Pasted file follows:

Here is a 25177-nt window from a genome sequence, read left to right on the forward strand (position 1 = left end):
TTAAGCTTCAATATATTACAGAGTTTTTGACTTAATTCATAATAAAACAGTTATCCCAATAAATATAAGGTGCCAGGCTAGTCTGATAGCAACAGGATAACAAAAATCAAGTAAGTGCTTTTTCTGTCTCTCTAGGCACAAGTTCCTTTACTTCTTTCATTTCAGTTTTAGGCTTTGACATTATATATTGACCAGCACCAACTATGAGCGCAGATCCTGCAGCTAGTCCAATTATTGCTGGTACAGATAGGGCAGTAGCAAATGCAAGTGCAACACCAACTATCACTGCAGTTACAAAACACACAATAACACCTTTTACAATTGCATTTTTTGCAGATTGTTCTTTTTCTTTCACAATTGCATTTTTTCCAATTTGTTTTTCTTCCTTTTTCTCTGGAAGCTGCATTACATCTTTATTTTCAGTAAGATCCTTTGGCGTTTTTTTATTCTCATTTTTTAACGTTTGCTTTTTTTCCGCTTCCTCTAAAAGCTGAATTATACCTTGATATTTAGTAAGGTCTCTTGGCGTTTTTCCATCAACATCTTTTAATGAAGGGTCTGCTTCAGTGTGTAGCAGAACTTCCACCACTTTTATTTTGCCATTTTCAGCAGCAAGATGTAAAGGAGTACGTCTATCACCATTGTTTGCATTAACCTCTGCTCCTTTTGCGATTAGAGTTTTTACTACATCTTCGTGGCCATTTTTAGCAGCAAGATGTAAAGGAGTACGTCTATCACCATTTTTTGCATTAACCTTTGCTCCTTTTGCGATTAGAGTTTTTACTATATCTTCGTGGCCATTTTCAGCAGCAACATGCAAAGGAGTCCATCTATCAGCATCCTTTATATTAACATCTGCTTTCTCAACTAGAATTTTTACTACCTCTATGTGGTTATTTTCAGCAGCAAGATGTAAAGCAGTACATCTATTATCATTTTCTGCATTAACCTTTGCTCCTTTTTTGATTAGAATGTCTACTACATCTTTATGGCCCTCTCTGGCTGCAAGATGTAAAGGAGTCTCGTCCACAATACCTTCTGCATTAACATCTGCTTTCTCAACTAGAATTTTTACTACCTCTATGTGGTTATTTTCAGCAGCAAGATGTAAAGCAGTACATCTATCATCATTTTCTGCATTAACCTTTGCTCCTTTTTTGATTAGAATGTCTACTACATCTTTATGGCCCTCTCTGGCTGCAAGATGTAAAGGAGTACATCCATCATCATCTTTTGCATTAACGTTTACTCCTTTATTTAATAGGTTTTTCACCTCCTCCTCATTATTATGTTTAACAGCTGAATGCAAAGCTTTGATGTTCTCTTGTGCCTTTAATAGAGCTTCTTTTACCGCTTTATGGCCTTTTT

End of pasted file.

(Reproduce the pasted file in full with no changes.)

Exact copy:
Here is a 25177-nt window from a genome sequence, read left to right on the forward strand (position 1 = left end):
TTAAGCTTCAATATATTACAGAGTTTTTGACTTAATTCATAATAAAACAGTTATCCCAATAAATATAAGGTGCCAGGCTAGTCTGATAGCAACAGGATAACAAAAATCAAGTAAGTGCTTTTTCTGTCTCTCTAGGCACAAGTTCCTTTACTTCTTTCATTTCAGTTTTAGGCTTTGACATTATATATTGACCAGCACCAACTATGAGCGCAGATCCTGCAGCTAGTCCAATTATTGCTGGTACAGATAGGGCAGTAGCAAATGCAAGTGCAACACCAACTATCACTGCAGTTACAAAACACACAATAACACCTTTTACAATTGCATTTTTTGCAGATTGTTCTTTTTCTTTCACAATTGCATTTTTTCCAATTTGTTTTTCTTCCTTTTTCTCTGGAAGCTGCATTACATCTTTATTTTCAGTAAGATCCTTTGGCGTTTTTTTATTCTCATTTTTTAACGTTTGCTTTTTTTCCGCTTCCTCTAAAAGCTGAATTATACCTTGATATTTAGTAAGGTCTCTTGGCGTTTTTCCATCAACATCTTTTAATGAAGGGTCTGCTTCAGTGTGTAGCAGAACTTCCACCACTTTTATTTTGCCATTTTCAGCAGCAAGATGTAAAGGAGTACGTCTATCACCATTGTTTGCATTAACCTCTGCTCCTTTTGCGATTAGAGTTTTTACTACATCTTCGTGGCCATTTTTAGCAGCAAGATGTAAAGGAGTACGTCTATCACCATTTTTTGCATTAACCTTTGCTCCTTTTGCGATTAGAGTTTTTACTATATCTTCGTGGCCATTTTCAGCAGCAACATGCAAAGGAGTCCATCTATCAGCATCCTTTATATTAACATCTGCTTTCTCAACTAGAATTTTTACTACCTCTATGTGGTTATTTTCAGCAGCAAGATGTAAAGCAGTACATCTATTATCATTTTCTGCATTAACCTTTGCTCCTTTTTTGATTAGAATGTCTACTACATCTTTATGGCCCTCTCTGGCTGCAAGATGTAAAGGAGTCTCGTCCACAATACCTTCTGCATTAACATCTGCTTTCTCAACTAGAATTTTTACTACCTCTATGTGGTTATTTTCAGCAGCAAGATGTAAAGCAGTACATCTATCATCATTTTCTGCATTAACCTTTGCTCCTTTTTTGATTAGAATGTCTACTACATCTTTATGGCCCTCTCTGGCTGCAAGATGTAAAGGAGTACATCCATCATCATCTTTTGCATTAACGTTTACTCCTTTATTTAATAGGTTTTTCACCTCCTCCTCATTATTATGTTTAACAGCTGAATGCAAAGCTTTGATGTTCTCTTGTGCCTTTAATAGAGCTTCTTTTACCGCTTTATGGCCTTTTT